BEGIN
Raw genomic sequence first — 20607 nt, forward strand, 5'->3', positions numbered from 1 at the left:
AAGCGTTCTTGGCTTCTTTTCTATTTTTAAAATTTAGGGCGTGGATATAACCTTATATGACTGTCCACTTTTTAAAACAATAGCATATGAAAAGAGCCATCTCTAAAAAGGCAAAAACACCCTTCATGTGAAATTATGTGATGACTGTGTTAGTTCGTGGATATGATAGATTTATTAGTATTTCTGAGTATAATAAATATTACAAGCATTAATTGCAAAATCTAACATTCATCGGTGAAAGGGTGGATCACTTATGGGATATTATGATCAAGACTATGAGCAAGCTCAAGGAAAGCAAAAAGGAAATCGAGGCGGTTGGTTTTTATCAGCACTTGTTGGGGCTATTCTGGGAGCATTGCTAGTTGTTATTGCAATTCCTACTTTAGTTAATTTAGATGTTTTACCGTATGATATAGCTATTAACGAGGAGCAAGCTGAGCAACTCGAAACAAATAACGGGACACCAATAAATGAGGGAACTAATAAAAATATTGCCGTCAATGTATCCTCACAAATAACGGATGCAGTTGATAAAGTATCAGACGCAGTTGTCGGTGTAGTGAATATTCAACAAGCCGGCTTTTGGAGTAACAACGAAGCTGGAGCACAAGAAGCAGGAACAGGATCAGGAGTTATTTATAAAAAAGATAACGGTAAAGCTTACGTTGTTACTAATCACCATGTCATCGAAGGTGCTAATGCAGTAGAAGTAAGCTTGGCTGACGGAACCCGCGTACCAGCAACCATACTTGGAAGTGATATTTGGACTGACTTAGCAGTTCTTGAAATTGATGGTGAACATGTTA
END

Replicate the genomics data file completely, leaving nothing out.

Raw genomic sequence first — 20607 nt, forward strand, 5'->3', positions numbered from 1 at the left:
AAGCGTTCTTGGCTTCTTTTCTATTTTTAAAATTTAGGGCGTGGATATAACCTTATATGACTGTCCACTTTTTAAAACAATAGCATATGAAAAGAGCCATCTCTAAAAAGGCAAAAACACCCTTCATGTGAAATTATGTGATGACTGTGTTAGTTCGTGGATATGATAGATTTATTAGTATTTCTGAGTATAATAAATATTACAAGCATTAATTGCAAAATCTAACATTCATCGGTGAAAGGGTGGATCACTTATGGGATATTATGATCAAGACTATGAGCAAGCTCAAGGAAAGCAAAAAGGAAATCGAGGCGGTTGGTTTTTATCAGCACTTGTTGGGGCTATTCTGGGAGCATTGCTAGTTGTTATTGCAATTCCTACTTTAGTTAATTTAGATGTTTTACCGTATGATATAGCTATTAACGAGGAGCAAGCTGAGCAACTCGAAACAAATAACGGGACACCAATAAATGAGGGAACTAATAAAAATATTGCCGTCAATGTATCCTCACAAATAACGGATGCAGTTGATAAAGTATCAGACGCAGTTGTCGGTGTAGTGAATATTCAACAAGCCGGCTTTTGGAGTAACAACGAAGCTGGAGCACAAGAAGCAGGAACAGGATCAGGAGTTATTTATAAAAAAGATAACGGTAAAGCTTACGTTGTTACTAATCACCATGTCATCGAAGGTGCTAATGCAGTAGAAGTAAGCTTGGCTGACGGAACCCGCGTACCAGCAACCATACTTGGAAGTGATATTTGGACTGACTTAGCAGTTCTTGAAATTGATGGTGAACATGTTA